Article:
Have we gone too far with ‘scholarising’ childhood in the modern world? My new book, Visionary Women and Visible Childhoods, England 1900-1920: Childhood and the Women’s Movement, explores children’s experiences of home and school during the early Twentieth Century. I used people’s memoirs about their childhoods, written many years later, in my research.
I chose people who had attended the elementary schools, which were set up to cater for the poorest children. The memoirs suggest strongly that children of the time felt very strong attachment to their homes, and especially to their mothers, who worked so hard to keep the family afloat. People describe the sheer effort of wash-day, the endless toil of keeping the tiny home clean and tidy, the battle to provide enough food for everyone, given that a man’s wages were not enough to keep everyone alive, and that mothers too worked, at home and in the neighbourhood, to make a few extra pennies each week.
Accordingly, writers of memoirs recall feeling very strong attachment to their home, and very strong feeling of responsibility for helping as they could. Children helped with the work of the household, and did odd jobs as and when they could to contribute to the family’s income. They worked carrying goods and messages, helping in local industries and farms, working for local tradespeople.
So how did they rate their school days? Some children saw school as something that took up their days when they could have been working. Others tolerated it, as seemingly unavoidable. Some combined school attendance with working before and after school hours. A few who were clever, saw possibilities for advancement: by going, via an exam, on to secondary school. From there they could hope for a steady job that would bring money to their family.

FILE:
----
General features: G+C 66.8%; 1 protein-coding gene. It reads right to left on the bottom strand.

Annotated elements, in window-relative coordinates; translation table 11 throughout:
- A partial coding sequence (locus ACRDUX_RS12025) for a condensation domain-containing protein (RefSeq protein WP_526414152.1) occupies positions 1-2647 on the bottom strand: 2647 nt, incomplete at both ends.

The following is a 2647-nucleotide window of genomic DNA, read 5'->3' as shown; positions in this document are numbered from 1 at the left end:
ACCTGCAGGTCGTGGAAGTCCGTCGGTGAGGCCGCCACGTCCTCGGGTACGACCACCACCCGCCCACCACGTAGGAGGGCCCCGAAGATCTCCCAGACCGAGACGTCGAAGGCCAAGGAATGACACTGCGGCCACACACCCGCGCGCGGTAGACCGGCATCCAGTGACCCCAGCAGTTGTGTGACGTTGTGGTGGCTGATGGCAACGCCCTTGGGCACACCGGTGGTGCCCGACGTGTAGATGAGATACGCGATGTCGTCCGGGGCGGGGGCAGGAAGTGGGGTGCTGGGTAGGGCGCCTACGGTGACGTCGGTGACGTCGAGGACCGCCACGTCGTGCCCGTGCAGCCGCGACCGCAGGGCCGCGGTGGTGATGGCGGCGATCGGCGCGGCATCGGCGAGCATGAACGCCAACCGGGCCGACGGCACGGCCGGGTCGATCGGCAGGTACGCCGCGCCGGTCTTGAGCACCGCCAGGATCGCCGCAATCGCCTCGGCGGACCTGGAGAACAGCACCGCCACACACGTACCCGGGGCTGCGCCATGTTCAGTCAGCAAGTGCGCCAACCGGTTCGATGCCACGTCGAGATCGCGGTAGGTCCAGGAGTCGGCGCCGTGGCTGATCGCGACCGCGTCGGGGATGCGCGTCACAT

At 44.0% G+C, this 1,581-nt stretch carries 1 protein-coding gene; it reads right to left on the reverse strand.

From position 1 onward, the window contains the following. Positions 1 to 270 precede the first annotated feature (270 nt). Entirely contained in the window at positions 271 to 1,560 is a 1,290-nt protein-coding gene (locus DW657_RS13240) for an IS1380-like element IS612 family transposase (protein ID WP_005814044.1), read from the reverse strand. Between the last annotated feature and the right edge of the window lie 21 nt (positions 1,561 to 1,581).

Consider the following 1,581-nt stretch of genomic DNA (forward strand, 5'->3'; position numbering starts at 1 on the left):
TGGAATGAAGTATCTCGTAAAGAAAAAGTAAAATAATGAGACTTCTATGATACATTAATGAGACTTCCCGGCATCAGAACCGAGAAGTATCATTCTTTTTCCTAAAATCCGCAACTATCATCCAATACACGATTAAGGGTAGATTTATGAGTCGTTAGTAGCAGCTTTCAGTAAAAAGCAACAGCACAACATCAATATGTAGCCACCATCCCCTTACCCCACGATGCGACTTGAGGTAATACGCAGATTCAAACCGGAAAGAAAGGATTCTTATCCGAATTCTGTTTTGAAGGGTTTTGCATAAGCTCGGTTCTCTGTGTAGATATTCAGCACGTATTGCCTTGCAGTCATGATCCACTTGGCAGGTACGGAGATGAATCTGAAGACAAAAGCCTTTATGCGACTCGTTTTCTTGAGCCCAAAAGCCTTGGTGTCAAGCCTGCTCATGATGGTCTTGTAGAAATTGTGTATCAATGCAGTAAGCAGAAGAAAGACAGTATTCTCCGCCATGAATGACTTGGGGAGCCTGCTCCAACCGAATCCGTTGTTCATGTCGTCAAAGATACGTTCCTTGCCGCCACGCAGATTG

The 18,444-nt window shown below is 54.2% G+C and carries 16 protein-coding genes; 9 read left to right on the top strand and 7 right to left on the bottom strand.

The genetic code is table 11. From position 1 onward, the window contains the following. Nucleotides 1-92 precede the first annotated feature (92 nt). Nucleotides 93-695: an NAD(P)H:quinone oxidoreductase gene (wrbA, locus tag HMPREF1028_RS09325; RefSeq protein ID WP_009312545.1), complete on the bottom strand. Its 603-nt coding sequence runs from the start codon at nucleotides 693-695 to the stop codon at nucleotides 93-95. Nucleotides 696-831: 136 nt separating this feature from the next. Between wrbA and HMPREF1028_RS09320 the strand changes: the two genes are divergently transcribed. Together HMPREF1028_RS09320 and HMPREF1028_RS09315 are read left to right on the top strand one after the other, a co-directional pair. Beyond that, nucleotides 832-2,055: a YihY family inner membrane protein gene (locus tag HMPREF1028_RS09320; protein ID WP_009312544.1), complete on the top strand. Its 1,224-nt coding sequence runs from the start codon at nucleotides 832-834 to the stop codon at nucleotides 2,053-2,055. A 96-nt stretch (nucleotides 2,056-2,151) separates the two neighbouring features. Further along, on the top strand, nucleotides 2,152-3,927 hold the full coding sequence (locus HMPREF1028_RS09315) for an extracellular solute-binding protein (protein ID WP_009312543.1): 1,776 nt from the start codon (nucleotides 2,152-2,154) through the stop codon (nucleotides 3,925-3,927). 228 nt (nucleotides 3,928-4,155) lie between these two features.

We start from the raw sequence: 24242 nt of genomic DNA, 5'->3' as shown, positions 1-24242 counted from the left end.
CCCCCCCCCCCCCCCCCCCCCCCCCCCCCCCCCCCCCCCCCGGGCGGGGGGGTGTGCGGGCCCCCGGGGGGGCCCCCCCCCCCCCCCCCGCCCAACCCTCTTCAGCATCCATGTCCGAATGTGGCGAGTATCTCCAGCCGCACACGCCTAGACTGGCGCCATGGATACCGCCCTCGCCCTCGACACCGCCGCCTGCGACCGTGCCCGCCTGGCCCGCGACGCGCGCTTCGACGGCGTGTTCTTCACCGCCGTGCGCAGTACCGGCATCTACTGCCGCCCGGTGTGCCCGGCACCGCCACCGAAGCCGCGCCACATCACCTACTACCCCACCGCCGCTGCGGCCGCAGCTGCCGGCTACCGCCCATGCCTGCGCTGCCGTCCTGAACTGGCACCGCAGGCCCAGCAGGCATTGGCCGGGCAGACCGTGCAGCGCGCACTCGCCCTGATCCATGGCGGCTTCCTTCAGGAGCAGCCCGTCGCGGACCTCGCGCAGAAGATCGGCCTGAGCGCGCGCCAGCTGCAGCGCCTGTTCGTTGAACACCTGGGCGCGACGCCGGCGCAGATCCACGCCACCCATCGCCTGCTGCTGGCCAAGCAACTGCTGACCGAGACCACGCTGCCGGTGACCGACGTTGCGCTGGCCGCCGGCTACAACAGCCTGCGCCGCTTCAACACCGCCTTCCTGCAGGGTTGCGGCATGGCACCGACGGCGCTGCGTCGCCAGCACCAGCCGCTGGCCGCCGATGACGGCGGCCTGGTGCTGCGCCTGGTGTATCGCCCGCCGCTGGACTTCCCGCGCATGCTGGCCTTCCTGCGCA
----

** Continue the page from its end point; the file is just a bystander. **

School days, for most children, were long and tedious; but they were taught the basics: reading and writing and arithmetic; and these were useful in later life. For once they had left school, to work in factories and fields, they could go on learning through libraries (free!) and newspapers; their political education continued. School –leavers joined unions and clubs that offered education and companionship.
Implicitly, this book has implications for thinking about children, schooldays and the home today. Children nowadays are seen as school children; they are to spend long hours and years at school and to bring school work home. By comparison, their lives at home are less important; their duties to their family and to their home less pressing. Adults are responsible for keeping the home going; children are lodgers. Children are regarded as non-workers, whose paid work is strictly limited in favour of their schooling. It is children as future workers that is emphasised.
This is a big change from 100 years ago. It can be liberating for some children – those who thrive at school. For others – those for whom school is difficult – it can lead to disenchantment with school and frustration with their lives now. In my book, many of those who did paid work alongside school record their pride at bringing home money to help their family. Around the world, the same story is told. In the UK, we have perhaps gone too far with ‘scholarising’ childhood. One size does not fit all.
Visionary Women and Visible Childhoods, England 1900-1920: Childhood and the Women’s Movement by Berry Mayall is published by Palgrave Macmillan. It will be launched at the on 22 March, 4-6pm in the 5th floor seminar room, UCL Malet Place Engineering Building, Gower Street, London WC1E 6BT. This meeting will also help to launch Women, Peace and Welfare: A suppressed history of social reform 1880-1920 by Ann Oakley (Policy Press)